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- 7 p.m., Thursday, March 4, 2020
- Online via Zoom
- Photographing Texas: The Swartz Brothers, 1880-1918, presented by Fort Worth historian Richard Selcer
- Photo courtesy of Texas A&M University Press
John, David and Charles Swartz moved from Virginia to Fort Worth in the late nineteenth century and established a photo studio. The Swartz brothers made a visual record of the years when Fort Worth grew from a frontier outpost to a bustling western city. Their most famous legacy is the photo of the Wild Bunch, Butch Cassidy and the Sundance Kid and friends, which was made in the brothers’ studio in November 1900.
Join our March first Thursday meeting to learn more about the Swartz brothers from historian Richard Selcer. Selcer was born in Fort Worth in 1950, the same year that Leonard Brothers Department Store installed the city’s first escalator and when the statue of Will Rogers was dedicated in front of Will Rogers Coliseum.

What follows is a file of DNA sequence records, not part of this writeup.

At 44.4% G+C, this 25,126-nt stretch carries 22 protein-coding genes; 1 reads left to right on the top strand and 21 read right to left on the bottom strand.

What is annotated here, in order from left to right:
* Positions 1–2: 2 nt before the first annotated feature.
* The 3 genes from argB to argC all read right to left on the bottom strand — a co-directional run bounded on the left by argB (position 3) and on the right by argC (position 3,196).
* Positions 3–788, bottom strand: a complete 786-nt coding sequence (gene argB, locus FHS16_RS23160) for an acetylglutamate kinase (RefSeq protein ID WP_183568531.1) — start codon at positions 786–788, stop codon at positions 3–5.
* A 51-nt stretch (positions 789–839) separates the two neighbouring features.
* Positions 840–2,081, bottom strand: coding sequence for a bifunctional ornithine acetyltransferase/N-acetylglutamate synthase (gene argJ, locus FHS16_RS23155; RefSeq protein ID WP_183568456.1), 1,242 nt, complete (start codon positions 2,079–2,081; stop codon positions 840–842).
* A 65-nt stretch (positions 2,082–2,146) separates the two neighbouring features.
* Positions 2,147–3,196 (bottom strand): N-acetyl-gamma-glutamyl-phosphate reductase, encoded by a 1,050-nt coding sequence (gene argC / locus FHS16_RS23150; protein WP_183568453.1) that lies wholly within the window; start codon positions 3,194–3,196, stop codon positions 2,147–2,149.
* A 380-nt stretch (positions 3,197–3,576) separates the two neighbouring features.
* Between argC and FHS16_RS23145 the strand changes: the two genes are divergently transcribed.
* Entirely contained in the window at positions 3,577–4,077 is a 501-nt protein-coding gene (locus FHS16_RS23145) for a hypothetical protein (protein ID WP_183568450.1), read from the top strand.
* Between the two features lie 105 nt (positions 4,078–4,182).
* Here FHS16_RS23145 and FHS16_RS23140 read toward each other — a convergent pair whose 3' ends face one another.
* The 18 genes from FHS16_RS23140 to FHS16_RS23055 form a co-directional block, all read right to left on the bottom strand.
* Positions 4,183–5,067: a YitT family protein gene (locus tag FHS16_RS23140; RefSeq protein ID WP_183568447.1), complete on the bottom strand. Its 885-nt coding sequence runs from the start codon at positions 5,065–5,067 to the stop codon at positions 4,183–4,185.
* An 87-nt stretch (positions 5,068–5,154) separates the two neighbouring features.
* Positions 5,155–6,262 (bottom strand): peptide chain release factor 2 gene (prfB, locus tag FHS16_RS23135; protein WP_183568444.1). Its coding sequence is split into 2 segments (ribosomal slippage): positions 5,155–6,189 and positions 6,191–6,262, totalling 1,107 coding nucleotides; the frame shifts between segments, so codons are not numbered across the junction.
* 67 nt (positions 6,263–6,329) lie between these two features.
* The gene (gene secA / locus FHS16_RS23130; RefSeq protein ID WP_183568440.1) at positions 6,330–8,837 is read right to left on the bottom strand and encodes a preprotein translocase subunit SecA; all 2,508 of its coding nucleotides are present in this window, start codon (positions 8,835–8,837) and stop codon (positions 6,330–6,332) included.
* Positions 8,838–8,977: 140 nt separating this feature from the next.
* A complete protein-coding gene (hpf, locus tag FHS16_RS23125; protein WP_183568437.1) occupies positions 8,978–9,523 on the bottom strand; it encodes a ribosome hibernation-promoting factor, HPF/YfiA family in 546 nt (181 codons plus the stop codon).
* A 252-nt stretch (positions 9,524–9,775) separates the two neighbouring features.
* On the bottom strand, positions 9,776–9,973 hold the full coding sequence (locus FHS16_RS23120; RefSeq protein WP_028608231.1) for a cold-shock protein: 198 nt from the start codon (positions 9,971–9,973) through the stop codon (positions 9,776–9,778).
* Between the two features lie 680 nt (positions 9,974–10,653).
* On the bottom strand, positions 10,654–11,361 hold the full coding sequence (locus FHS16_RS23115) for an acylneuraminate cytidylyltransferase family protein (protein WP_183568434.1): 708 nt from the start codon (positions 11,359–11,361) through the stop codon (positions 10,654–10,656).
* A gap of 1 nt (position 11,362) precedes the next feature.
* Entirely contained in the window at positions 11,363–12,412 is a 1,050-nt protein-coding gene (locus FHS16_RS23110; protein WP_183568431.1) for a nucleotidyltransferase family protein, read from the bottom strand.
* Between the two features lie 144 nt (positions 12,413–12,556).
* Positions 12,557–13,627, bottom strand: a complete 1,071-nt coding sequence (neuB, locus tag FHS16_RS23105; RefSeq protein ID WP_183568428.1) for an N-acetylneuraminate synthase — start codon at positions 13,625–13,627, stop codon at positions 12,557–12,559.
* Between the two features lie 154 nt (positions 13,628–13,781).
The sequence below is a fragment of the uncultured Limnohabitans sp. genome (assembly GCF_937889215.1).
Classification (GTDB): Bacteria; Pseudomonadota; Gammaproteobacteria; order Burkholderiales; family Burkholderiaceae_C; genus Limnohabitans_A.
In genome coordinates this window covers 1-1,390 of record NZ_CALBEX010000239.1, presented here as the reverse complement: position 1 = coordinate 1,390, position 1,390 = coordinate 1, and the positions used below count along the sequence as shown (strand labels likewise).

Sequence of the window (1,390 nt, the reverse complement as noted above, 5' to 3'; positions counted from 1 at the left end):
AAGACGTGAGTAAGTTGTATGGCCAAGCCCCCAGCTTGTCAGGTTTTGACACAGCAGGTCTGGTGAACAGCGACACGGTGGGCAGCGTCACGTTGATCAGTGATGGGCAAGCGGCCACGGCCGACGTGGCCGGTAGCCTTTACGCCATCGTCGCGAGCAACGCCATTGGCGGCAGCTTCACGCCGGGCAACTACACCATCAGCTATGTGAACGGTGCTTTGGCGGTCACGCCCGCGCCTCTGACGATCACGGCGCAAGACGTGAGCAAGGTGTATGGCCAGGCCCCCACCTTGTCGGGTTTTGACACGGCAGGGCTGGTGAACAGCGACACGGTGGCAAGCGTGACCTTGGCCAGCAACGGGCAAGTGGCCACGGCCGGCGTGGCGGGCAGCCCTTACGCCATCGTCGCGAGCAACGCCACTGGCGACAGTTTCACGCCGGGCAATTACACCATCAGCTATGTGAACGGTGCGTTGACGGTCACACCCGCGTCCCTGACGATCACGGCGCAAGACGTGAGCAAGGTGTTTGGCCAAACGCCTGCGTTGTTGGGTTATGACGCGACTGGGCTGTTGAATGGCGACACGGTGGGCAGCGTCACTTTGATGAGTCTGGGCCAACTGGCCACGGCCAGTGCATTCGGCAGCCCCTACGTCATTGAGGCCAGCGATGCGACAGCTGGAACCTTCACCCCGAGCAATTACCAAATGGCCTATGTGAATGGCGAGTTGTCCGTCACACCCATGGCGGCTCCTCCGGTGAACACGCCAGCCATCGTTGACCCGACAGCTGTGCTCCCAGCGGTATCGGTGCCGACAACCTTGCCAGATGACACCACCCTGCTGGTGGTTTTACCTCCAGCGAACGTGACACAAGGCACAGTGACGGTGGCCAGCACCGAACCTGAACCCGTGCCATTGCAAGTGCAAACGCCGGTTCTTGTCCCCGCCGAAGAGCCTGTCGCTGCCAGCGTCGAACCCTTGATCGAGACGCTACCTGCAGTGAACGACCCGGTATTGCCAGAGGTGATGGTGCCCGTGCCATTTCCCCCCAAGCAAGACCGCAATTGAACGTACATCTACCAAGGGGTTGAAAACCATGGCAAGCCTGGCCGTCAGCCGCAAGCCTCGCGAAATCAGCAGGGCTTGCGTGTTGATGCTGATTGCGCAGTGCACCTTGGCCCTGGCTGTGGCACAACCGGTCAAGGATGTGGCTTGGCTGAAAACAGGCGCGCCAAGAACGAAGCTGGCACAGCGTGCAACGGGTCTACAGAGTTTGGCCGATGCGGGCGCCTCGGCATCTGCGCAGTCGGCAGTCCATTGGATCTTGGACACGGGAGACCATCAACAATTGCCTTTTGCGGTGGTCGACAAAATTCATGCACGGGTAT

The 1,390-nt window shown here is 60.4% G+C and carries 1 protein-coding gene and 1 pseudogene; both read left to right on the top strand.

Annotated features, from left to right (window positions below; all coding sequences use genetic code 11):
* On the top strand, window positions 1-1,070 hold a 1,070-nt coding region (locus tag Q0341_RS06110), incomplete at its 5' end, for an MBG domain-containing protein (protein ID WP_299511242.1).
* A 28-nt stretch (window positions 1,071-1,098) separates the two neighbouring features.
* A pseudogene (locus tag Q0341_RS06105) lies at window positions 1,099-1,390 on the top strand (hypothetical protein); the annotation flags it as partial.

Selcer’s other books include Hell’s Half-Acre: The Life and Legend of a Red-light District (TCU, 1991), Lee vs. Pickett: Two Divided by War (Thomas Pubs., 1995), and Legendary Watering Holes: The Saloons That Made Texas Famous (Texas A&M Press, 1994). Learn more.
Selcer also leads walking tours and bus tours of Fort Worth. His favorite themes on those tours are crime and vice, trail-driving days, the Stockyards and Fort Worth’s black and ethnic history.
Selcer is a graduate of Austin College and earned a doctorate from TCU. He has taught at Tarrant County College, Dallas County Community College, among others in Texas, the U.S. and eastern Europe. He is a member of the Tarrant County Historical Commission.